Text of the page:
Pittman also addressed climate change.
“There are generally two schools of thought with regard to climate change. The first is that it is not going to happen, and the other is that we are all going to die in 10 years,” Pittman said.
Pittman said the fact is the earth is getting warmer and the sea level is rising about two inches per decade. As a result, barrier islands are going to see more street flooding, particularly near the back bays. He said eventually it would become a regular occurrence with every full moon.
“We will see more, minor flooding, and in about 50 years we will start to see more major flooding,” he said. “No level of taxes will fix it.”
He added, however, that there are some commonsense measures that can be taken. He cited efforts in the city of Venice, Italy, a town known for its canals, and some of its efforts to create a system of gates to help regulate the water. He said local municipalities will be forced to consider some measures similar to this to control the inlets in the region. The importance of this is illustrated by the existence of billions of dollars worth of assets that need to be protected.
Pittman and his company, as well as other weather forecasters, are essentially in the business of protecting people from catastrophic weather events. To do this, they rely on weather models, which he said are a tool to help forecast weather.
He said meteorologists look at models, identify high and low-pressure areas, and make a prediction of what will happen over the next five, 10, or 15 days. Beyond that is a little sketchy, he said, however, he said contrary to the reputation weathermen have of always being wrong, he said they are able to forecast weather with about 90% accuracy, but models have to be updated every six hours. Pittman said private companies are now engaging more with the National Oceanic and Atmospheric Administration (NOAA) and helping to improve its systems.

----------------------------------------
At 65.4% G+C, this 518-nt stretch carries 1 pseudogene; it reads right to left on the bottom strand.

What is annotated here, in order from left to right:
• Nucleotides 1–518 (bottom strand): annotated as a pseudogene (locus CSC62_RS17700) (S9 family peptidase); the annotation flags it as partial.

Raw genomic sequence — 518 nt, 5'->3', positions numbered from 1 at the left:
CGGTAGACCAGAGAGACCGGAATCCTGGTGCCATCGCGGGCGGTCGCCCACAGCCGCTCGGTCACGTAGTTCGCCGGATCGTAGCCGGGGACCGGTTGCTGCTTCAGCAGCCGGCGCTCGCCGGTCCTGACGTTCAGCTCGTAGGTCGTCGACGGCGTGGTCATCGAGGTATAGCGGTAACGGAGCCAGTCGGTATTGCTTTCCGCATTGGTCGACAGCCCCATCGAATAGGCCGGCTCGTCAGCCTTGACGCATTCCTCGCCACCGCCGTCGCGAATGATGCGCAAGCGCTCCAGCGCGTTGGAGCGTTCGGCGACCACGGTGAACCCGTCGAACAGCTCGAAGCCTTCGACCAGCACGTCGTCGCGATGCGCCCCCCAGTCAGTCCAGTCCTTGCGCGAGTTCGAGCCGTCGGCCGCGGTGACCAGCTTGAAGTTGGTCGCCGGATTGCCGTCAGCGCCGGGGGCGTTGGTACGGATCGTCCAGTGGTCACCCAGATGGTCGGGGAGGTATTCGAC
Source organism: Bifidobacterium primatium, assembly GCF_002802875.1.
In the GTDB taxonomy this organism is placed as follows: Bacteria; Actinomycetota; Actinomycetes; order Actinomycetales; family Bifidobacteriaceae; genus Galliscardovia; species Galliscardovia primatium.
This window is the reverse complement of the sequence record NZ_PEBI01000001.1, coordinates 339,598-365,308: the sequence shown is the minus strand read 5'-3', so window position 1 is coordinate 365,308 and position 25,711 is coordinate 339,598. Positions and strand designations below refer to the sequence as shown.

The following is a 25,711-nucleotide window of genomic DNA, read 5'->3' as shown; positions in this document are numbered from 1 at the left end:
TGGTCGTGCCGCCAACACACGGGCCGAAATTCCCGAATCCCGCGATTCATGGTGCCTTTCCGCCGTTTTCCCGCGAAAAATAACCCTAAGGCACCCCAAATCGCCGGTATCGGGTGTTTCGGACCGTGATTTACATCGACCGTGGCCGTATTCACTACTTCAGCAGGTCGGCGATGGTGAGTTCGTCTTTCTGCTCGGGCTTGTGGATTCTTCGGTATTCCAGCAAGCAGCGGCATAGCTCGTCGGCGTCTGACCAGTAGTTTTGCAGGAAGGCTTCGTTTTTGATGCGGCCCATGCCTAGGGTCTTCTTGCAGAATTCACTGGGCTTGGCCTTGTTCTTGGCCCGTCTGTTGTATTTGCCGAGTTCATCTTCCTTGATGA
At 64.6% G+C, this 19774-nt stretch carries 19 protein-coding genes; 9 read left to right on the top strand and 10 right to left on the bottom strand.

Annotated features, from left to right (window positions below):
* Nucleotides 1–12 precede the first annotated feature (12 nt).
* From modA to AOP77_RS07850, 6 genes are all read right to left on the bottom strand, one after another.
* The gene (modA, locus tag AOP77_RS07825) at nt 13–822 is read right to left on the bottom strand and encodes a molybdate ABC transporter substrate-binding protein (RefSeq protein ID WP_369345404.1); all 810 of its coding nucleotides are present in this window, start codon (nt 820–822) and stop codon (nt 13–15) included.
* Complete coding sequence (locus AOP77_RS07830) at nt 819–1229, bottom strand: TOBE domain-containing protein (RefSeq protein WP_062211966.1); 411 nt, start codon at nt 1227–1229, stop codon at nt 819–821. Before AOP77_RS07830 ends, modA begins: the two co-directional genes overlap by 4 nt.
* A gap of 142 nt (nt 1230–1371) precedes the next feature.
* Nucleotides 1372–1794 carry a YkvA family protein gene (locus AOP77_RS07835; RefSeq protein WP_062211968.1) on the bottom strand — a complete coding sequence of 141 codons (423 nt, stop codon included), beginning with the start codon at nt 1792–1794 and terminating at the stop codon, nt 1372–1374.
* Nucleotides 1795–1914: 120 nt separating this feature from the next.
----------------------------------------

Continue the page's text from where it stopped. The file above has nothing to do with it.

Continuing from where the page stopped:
He also highlighted the fact that the weather services are now able to pinpoint the center of hurricanes and their tracks with a high degree of certainty. The caveat is that storms can often change course.
Pittman noted that nor’easters and hurricanes are essentially the same, except that hurricanes have a warm core and nor’easters have a cool core. Many of New Jersey’s most damaging storms have been nor’easters, rather than hurricanes. Often referred to as Hurricane Sandy, the storm had been downgraded to a tropical storm before it made landfall.
Pittman also gave his forecast for the winter of 2023, saying there might be more snow but it will be followed by rain.
“You are going to see more sloppy stuff this winter,” he said.
Pittman said he received a lot of questions via his website, the most asked question being about flies on the beach. He said it’s a simple formula to understand.
“If the wind is coming from the east, no flies; if it is coming from the west, flies,” he said.
Pittman’s parting advice to his audience was to, “Know who to trust, know your source, and follow a professional.”
Thoughts? Questions? Call Christopher South at 609-886-8600 x-128 or email firstname.lastname@example.org.